Plan for end of Cheltenham outlined

Juvenile agency's budget likely to face vote today

March 06, 2001|By Sarah Koenig | Sarah Koenig,SUN STAFF

A wrecking ball will swing at the infamous Cheltenham Youth Facility two years from now if all goes according to plans that Juvenile Justice Secretary Bishop L. Robinson submitted to legislators yesterday.

Since taking over the agency in December 1999, Robinson has vowed to tear down Cheltenham, a crowded, outdated detention center in Prince George's County that has come to symbolize the worst of the agency's problems.

Yesterday marked the first time Robinson laid out a specific timetable for destroying Cheltenham, which holds about 260, mostly African-American youths from Baltimore.

He wants to replace the existing buildings with two 24-bed facilities for high-risk offenders by October 2003, Robinson told a General Assembly panel likely to vote today on his department's proposed $180 million budget for next year.

In the past few weeks, youth advocates have been clamoring for Cheltenham's immediate closure. Advocates, Baltimore-area clergy and young people from Washington-based activist groups holding signs and puppets crowded outside the hearing room yesterday.

Although they applauded Robinson's vision of small, modern detention centers in place of the six "cottages" built in 1872 as the House of Reformation for Colored Boys, several youth advocates remained dissatisfied, saying 48 beds at Cheltenham was still too many.

They also demanded the facility be closed more quickly and its budget diverted to alternative treatment programs. A few people questioned whether Robinson would stick to his proposed schedule without legislative prodding.

"If they don't put it in the budget language, this all could be an empty promise if Bishop ends up sitting on the beach in the Caribbean two years from now," said Heather Ford, juvenile justice director for Advocates for Children and Youth.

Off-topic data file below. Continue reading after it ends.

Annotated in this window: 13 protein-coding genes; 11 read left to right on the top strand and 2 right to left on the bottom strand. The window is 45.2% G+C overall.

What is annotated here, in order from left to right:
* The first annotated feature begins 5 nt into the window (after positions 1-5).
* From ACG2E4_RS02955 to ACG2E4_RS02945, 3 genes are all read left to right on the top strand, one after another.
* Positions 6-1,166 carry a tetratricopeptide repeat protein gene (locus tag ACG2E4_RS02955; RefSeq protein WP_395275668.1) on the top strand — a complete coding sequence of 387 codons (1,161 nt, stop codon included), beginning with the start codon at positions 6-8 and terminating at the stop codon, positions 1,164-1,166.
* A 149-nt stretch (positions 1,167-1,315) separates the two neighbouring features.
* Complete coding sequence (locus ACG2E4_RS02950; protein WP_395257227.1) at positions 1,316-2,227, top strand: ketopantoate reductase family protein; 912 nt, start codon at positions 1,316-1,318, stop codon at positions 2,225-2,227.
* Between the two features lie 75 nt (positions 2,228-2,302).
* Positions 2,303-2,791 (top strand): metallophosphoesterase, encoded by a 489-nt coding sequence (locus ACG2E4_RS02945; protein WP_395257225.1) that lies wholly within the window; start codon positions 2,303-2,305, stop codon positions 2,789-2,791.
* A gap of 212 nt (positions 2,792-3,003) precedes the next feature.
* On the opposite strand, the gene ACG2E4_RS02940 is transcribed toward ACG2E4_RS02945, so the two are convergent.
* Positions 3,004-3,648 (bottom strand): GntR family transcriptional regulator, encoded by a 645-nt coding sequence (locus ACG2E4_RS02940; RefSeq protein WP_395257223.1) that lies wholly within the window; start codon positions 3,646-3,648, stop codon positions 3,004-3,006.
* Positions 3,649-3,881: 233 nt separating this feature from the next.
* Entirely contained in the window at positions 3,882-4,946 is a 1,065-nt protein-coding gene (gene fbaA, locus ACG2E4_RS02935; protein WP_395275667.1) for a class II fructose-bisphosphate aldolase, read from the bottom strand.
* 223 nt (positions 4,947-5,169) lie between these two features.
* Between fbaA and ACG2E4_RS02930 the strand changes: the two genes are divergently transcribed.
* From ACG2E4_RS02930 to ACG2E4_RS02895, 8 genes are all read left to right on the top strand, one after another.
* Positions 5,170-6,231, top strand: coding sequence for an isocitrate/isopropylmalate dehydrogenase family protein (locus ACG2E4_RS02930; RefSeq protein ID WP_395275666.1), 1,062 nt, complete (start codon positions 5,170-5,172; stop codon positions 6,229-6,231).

Del. Nancy K. Kopp, a Montgomery County Democrat who is chairwoman of the House Appropriations subcommittee that will vote on the agency's spending plan, said her panel was likely to attach such a statement to Robinson's budget.

"We certainly want to recognize his intent to downsize Cheltenham, to tear down the old building and perhaps to construct two new small buildings," Kopp said.

Because Robinson's proposal depends on available space at other detention and treatment centers, Kopp added, the subcommittee would probably stop short of recommending a decrease in Cheltenham's operating budget.

Robinson's plan is to decrease the Cheltenham population in the next two years by sending youths to community detention facilities and into an expanded electronic-monitoring program.

Those who don't qualify for either option will be transferred to the Juvenile Justice Center in Baltimore due to open by next March. Two Cheltenham cottages will stay open to house 48 high-risk delinquents from Southern Maryland.

Robinson said he plans to ask the governor to allocate $1.2 million in the budget he presents to the legislature next year for demolition work and construction of the two 24-bed buildings, to be completed by October 2003.

In addition, Robinson wants to keep an existing 12-bed shelter for nonviolent youths awaiting sentencing who can't go home, and a 20-bed "Impact Program" for short-term supervision.

Vincent Schiraldi, executive director of the nonprofit Center on Juvenile and Criminal Justice, warned against maintaining those additional structures. "That's starting to be an institution," he said.

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